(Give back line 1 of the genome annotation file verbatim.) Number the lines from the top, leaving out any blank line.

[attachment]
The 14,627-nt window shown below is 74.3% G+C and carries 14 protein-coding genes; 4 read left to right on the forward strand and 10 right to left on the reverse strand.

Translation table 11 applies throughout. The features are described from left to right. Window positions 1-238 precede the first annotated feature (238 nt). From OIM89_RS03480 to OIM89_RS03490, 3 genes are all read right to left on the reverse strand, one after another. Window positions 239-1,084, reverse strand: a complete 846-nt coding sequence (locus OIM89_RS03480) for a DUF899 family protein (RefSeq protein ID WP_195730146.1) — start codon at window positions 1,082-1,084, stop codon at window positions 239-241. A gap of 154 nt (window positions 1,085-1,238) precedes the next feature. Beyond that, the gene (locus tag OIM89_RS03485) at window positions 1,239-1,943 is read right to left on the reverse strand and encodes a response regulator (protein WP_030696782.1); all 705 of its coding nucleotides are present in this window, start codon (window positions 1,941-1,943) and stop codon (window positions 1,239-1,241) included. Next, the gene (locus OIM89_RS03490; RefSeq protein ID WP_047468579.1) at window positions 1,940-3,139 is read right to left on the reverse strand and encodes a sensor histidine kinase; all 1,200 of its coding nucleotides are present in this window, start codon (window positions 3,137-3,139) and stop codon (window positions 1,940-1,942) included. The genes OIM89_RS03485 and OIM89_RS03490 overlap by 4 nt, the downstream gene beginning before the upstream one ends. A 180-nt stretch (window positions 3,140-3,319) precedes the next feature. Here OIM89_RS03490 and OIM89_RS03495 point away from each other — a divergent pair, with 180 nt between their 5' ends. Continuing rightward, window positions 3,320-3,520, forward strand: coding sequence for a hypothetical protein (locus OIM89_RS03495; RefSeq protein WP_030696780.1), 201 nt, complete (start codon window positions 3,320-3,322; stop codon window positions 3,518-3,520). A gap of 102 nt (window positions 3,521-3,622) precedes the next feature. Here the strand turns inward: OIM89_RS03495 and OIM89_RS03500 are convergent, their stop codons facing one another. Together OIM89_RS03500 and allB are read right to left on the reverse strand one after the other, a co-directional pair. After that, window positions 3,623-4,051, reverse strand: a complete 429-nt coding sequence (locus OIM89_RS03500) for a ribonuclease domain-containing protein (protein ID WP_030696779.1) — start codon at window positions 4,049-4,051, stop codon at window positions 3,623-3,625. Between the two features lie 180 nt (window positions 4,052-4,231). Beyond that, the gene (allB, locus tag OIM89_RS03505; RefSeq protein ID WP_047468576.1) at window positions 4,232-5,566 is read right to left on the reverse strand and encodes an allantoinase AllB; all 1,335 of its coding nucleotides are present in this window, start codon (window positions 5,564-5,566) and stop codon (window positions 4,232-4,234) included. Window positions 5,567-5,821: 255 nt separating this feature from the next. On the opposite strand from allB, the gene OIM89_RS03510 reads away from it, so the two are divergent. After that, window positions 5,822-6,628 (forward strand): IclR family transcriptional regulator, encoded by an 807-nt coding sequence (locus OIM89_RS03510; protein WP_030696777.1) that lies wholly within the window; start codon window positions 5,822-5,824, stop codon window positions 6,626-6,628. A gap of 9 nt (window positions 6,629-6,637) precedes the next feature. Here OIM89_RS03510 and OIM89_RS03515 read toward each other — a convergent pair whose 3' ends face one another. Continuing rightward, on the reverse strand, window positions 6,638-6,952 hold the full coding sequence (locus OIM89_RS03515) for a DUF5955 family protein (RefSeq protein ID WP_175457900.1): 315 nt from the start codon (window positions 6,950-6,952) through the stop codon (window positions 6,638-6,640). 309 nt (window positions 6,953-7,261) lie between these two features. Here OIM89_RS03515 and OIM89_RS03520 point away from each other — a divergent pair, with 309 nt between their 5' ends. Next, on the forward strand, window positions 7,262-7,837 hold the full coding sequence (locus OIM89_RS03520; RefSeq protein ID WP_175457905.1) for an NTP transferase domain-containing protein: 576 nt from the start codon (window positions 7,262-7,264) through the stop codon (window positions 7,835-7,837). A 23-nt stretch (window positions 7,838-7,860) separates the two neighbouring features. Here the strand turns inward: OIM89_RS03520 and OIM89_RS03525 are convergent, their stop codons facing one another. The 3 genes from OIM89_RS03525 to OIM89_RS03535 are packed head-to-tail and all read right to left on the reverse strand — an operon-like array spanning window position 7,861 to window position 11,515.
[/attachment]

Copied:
The 14,627-nt window shown below is 74.3% G+C and carries 14 protein-coding genes; 4 read left to right on the forward strand and 10 right to left on the reverse strand.